L14: Delete ‘one to another’.
L19: Insert ‘et al.’ after ‘Kurita’.
L23: replace ‘carps’ with ‘carp’.
L31-32: should read ‘enabling the sequencing of CyHV-3…’.
Materials and Methods, Page 4
L34: should read ‘consisted of…’.
L42: reference needed for BWA
L46: what parameters were used for the variant calling using GATK?
L49: INDELS should be in lowercase
L3: add "NCBI": ...NCBI nucleotide collection
L5: FastQ should be all in lowercase (fastq) and provide version and reference for fastq trimmer.
L7: Provide version, reference and parameters used for CAP3.
Details should be added to the M&M section on how the duplicate reads were removed and on how the Venn diagram (Figure 2) and Circos plot (Figure 4) were generated, including version numbers of the tools and appropriate references.
Page 5, Lines 43 & 47: ‘over representation’ should be two words.
Page 6, lines 48-49: should read ‘ to recover ten complete (or near-complete) 295-kbp genomes…’.
Page 7, L3: remove "If" and lines 3-7: This long sentence is not well structured and needs to be rewritten (e.g. two sentences with second sentence beginning ‘However, there are a limited number of studies describing pre-capture multiplexing….’).
Page 7, lines 17 & 41: replace ‘4’ with ‘four’.
Page 8, line 1: replace ‘carps’ with ‘carp’.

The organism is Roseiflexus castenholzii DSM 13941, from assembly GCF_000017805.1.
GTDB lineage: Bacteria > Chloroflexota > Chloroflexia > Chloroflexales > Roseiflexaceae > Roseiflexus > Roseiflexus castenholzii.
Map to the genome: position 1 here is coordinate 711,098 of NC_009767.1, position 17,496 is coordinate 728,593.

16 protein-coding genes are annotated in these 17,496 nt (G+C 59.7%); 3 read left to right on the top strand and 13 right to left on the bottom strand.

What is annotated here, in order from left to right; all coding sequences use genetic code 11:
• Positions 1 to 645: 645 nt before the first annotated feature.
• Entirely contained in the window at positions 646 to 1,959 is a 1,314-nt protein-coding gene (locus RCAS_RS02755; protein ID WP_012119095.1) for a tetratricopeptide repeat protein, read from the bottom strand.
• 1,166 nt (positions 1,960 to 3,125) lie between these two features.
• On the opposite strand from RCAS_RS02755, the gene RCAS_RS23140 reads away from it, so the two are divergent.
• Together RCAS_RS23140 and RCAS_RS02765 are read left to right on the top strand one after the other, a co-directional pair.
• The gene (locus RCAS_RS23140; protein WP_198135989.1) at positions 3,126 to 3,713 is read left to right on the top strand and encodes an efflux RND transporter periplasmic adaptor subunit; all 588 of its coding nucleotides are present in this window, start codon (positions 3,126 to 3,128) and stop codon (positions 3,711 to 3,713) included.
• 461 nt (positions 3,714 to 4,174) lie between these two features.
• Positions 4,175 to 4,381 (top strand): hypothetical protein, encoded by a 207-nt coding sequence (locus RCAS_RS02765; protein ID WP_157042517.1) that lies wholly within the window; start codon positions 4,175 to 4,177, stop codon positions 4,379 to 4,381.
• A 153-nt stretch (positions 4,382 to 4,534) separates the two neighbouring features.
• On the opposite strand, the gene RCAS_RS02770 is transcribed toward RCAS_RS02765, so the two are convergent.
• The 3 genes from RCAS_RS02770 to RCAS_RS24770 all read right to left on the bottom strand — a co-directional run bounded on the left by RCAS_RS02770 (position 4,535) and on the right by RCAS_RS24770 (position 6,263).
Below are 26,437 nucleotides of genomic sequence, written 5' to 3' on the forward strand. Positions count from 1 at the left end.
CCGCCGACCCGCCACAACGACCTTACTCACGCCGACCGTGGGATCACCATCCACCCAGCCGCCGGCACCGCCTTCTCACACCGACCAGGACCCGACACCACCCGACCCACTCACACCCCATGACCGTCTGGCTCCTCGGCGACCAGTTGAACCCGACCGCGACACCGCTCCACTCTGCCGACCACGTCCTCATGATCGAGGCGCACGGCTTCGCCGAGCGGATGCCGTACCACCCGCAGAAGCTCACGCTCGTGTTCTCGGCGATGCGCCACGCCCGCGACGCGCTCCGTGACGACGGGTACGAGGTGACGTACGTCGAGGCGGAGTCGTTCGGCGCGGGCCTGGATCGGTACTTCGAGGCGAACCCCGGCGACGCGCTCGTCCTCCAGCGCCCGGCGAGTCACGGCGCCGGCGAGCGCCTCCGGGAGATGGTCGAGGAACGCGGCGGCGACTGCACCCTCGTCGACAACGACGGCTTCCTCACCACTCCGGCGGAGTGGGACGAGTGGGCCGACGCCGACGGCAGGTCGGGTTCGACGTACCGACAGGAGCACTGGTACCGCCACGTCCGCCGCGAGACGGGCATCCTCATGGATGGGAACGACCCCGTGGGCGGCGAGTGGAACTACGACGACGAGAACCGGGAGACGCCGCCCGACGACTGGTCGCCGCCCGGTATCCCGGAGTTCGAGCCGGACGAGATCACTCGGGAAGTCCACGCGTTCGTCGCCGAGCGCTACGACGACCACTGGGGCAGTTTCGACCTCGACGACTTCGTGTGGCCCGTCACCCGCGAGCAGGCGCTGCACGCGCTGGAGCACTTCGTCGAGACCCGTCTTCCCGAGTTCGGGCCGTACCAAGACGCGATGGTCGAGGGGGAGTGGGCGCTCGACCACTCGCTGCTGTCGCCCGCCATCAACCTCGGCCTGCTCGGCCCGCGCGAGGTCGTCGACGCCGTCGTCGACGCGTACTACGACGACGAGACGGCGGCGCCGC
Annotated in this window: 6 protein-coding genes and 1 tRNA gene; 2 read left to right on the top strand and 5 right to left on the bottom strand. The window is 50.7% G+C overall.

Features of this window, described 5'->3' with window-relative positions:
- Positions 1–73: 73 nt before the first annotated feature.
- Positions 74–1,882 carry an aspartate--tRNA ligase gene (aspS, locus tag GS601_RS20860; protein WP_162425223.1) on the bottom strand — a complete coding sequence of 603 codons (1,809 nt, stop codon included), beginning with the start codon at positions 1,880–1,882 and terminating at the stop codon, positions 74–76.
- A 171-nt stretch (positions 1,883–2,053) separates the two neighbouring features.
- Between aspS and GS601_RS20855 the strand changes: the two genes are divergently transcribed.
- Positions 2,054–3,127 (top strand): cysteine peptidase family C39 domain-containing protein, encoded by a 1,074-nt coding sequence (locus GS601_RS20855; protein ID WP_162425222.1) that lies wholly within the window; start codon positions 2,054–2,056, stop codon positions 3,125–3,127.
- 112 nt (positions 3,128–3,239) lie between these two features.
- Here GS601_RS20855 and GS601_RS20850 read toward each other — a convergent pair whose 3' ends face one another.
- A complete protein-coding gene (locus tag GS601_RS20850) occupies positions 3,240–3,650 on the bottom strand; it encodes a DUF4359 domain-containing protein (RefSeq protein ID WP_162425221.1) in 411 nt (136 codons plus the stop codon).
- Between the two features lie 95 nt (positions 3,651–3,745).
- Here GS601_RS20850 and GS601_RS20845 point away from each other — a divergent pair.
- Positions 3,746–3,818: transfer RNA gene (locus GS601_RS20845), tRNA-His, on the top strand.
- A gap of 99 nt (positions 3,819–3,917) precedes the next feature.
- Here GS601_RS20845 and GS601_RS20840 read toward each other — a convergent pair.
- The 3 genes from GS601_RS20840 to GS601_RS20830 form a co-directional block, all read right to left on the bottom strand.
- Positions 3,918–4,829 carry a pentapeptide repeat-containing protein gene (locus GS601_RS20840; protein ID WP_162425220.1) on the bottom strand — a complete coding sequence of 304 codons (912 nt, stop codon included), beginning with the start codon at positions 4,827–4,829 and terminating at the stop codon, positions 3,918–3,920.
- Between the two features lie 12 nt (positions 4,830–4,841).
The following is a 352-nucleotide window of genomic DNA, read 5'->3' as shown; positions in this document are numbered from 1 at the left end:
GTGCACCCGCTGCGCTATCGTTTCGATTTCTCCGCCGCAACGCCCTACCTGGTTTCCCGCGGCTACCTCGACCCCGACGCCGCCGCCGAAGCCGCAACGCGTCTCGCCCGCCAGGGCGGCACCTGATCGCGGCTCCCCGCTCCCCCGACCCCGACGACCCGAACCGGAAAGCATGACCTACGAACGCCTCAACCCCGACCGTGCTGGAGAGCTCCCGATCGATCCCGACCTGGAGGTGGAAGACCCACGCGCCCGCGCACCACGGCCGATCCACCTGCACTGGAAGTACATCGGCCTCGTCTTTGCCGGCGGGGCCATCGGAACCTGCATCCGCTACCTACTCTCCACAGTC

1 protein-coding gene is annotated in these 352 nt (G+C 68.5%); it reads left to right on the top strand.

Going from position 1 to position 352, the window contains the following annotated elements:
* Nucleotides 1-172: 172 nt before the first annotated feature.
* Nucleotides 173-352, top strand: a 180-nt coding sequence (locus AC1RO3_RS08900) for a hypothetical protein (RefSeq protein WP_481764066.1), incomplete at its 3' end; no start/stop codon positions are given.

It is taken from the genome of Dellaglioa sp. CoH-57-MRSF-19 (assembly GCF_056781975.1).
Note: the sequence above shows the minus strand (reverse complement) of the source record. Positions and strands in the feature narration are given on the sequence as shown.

Page 8, line 18-19: should read ‘..enable the study of the variations…’.
The authors discussed that some regions of the CyHV-3 genome are similar to regions in the host genome (e.g. P5,L45-46 & P6, L1-2). Based on this finding, it is most likely that the SNPs detected in these regions represent differences in sequences between host and pathogen. How many SNPs were detected in those regions? Judging from the Circos plot, there are likely to be many. Also, do the differences in heterozygous SNPs observed in these regions explain the difference in the number of SNPs for the 4 PoB3 samples? All of this needs to be discussed in the manuscript.
Tables & Figures
P14, Table 3, line 1: ‘SNPs’ and ‘indels’ should be written in full, followed by the (abbreviation) in the table title.
The figures support the main text and are relevant, but more details are needed. For example, the Circos plot (Figure 4) is difficult to interpret as important labels are missing (axes/units) and the plot needs to be explained in greater detail (how are the indels/SNPs represented?). There is a typo in the legend of Figure 3: "dendogram" should be replaced with "dendrogram". Figure 1S is missing a label on the y-axis. Some methods/approaches are only mentioned in the legends of these figures and this information should also be included in the methods section.
All text and materials provided via this peer-review history page are made available under a Creative Commons Attribution License, which permits unrestricted use, distribution, and reproduction in any medium, provided the original author and source are credited.